• Include a link to this page in your post so others can find it too
  • Get your post in by next Thursday, as the new travel theme comes out on Friday
  • Don’t forget to subscribe to keep up to date on the latest weekly travel themes. Sign up via the email subscription link in the sidebar or RSS!

Check out Where’s My Backpack for more photos interpreting “Arches.”

Weekly Photo Challenge: Relic

The former King of Cambodia

The new King of Cambodia (center), his father on the side

In Zhujiayu, China

In Zhujiayu, China

In New Mexico

In New Mexico

Jizu at a temple in Nara, Japan

Jizu at a temple in Nara, Japan

1. Each week, we’ll provide a theme for creative inspiration. You take photographs based on your interpretation of the theme, and post them on your blog (a new post!) anytime before the following Friday when the next photo theme will be announced. 2. To make it easy for others to check out your photos, title your blog post “Weekly Photo Challenge: (theme of the week)” and be sure to use the “postaday″ tag. 3. Follow The Daily Post so that you don’t miss out on weekly challenge announcements, and subscribe to our newsletter – we’ll highlight great photos from each month’s most popular challenge. Other great photos:

Jinan Art Museum

DSCN3981

I went to the Jinan Art Museum on the west side of town on Monday, Dragonboat Festival. Not only did we get to see lots of intriguing art, we met one of the artists. I’ll have to get one of those photos from my students.

DSCN3986

DSCN3991

DSCN3996

DSCN3997

Sepia Saturday

sepia sat 5 25

This week’s prompt inspired me to share some photos I took yesterday at a living museum or restored village called Zhujiayu in Shandong Province, China. They have a group of buildings that were where the youth were educated about peasants’ ways during the Cultural Revolution.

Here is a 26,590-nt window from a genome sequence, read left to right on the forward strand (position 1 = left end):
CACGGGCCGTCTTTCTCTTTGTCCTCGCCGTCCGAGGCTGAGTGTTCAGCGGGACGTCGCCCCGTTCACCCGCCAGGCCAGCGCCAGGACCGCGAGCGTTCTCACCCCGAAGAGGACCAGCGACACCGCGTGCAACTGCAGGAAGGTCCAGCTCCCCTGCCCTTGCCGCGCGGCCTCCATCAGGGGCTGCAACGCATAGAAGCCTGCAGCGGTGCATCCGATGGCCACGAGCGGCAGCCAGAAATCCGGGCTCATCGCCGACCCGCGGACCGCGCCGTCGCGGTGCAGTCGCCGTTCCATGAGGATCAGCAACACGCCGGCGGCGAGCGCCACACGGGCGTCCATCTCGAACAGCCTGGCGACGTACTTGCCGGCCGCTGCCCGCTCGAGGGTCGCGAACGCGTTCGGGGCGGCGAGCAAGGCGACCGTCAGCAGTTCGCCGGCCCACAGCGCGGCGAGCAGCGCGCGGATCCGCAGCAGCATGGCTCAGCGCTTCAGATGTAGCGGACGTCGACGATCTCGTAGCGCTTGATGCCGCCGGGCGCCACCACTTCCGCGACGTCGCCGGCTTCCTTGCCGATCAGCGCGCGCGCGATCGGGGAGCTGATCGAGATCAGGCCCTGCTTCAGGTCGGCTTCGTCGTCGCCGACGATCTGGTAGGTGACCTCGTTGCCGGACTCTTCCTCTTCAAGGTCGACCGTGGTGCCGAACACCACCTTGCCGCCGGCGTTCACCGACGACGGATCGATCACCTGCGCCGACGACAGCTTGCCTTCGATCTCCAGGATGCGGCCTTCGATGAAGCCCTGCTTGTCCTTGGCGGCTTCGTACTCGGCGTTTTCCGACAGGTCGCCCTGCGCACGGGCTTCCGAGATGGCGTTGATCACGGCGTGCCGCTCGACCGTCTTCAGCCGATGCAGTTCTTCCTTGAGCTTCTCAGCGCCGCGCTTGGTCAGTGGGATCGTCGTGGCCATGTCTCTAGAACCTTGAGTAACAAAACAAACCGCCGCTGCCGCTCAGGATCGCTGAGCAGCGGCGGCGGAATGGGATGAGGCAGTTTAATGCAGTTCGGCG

Entry

Entry

may 2014 135

Classroom with Maoist doctrine

Classroom with Maoist doctrine

may 2014 140

may 2014 141

Dorm Rooms

Dorm Rooms

A guitar? Really?

A guitar? Really?

Didn't know they had time for basketball

Didn’t know they had time for basketball

Spellling Errror

Spring 2014 001

Gucci, you charge enough for your goods to hire an English major to edit your signs.

Red Leaf Valley

Getting to Red Leaf Valley is no mean feat. It took us over 2 hours to get there. While that’s what our friends’ directions told us to expect, I thought we could do better since we had these directions. We weren’t expat pioneers, while they had been. I thought we were leaving early enough by going at 8:30 am, now I’d advise someone to leave at 7.

We met some students who suggested we take a different bus to the first bus, which I think we should have ignored. Anyway that second bus was packed by the time we got to it, so we wound up taking a cab, which helped us make up some time. As you’d expect from the name Red Leaf Valley was aflame with red and gold this time of year. Hordes of people go there to see the foliage at its peak. They have several trails, a couple temples, a pond, tree houses and play equipment for children. While it’s a bit built up for the likes of say, John Muir, I enjoyed getting out and breathing some fresh air. The entrance fee is 60 rm, which is pricey, but they have discounts for seniors.

Getting back we squeezed on to a packed city bus. In hindsight, I recommend walking to the bus stop before Red Leaves Valley so you aren’t standing for 90 minutes or more.

Previous Older Entries

Disclaimer

Dear Fellows, The State Department has requested that any Fellows who maintain their own blog or website please post the following disclaimer on your site: "This website is not an official U.S. Department of State website. The views and information presented are the English Language Fellows' own and do not represent the English Language Fellow Program or the U.S. Department of State." We appreciate your cooperation. Site Meter
%d bloggers like this: